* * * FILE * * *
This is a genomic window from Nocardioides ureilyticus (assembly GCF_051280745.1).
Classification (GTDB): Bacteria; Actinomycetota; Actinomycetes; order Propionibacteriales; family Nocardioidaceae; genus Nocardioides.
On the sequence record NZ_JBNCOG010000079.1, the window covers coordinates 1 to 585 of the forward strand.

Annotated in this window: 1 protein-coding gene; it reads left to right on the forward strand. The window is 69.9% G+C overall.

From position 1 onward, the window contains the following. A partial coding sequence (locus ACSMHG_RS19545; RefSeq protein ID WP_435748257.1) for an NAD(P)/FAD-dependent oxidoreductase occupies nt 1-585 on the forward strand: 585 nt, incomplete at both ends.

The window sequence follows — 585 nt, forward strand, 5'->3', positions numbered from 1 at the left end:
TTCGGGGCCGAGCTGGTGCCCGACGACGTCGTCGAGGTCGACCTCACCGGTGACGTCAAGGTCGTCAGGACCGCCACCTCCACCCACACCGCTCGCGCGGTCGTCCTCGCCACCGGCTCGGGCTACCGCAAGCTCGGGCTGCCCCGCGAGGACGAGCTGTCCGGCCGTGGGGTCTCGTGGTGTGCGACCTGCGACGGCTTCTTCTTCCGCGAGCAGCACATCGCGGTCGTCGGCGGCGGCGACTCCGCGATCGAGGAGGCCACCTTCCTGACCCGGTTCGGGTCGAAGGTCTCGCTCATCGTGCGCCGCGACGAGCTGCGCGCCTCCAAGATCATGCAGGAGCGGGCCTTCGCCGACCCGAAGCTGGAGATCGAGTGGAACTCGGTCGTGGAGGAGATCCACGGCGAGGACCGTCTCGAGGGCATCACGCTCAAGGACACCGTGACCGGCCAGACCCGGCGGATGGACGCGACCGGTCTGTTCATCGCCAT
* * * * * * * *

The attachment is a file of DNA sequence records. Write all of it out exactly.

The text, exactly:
This is a genomic window from Nocardioides ureilyticus (assembly GCF_051280745.1).
Classification (GTDB): Bacteria; Actinomycetota; Actinomycetes; order Propionibacteriales; family Nocardioidaceae; genus Nocardioides.
On the sequence record NZ_JBNCOG010000079.1, the window covers coordinates 1 to 585 of the forward strand.

Annotated in this window: 1 protein-coding gene; it reads left to right on the forward strand. The window is 69.9% G+C overall.

From position 1 onward, the window contains the following. A partial coding sequence (locus ACSMHG_RS19545; RefSeq protein ID WP_435748257.1) for an NAD(P)/FAD-dependent oxidoreductase occupies nt 1-585 on the forward strand: 585 nt, incomplete at both ends.

The window sequence follows — 585 nt, forward strand, 5'->3', positions numbered from 1 at the left end:
TTCGGGGCCGAGCTGGTGCCCGACGACGTCGTCGAGGTCGACCTCACCGGTGACGTCAAGGTCGTCAGGACCGCCACCTCCACCCACACCGCTCGCGCGGTCGTCCTCGCCACCGGCTCGGGCTACCGCAAGCTCGGGCTGCCCCGCGAGGACGAGCTGTCCGGCCGTGGGGTCTCGTGGTGTGCGACCTGCGACGGCTTCTTCTTCCGCGAGCAGCACATCGCGGTCGTCGGCGGCGGCGACTCCGCGATCGAGGAGGCCACCTTCCTGACCCGGTTCGGGTCGAAGGTCTCGCTCATCGTGCGCCGCGACGAGCTGCGCGCCTCCAAGATCATGCAGGAGCGGGCCTTCGCCGACCCGAAGCTGGAGATCGAGTGGAACTCGGTCGTGGAGGAGATCCACGGCGAGGACCGTCTCGAGGGCATCACGCTCAAGGACACCGTGACCGGCCAGACCCGGCGGATGGACGCGACCGGTCTGTTCATCGCCAT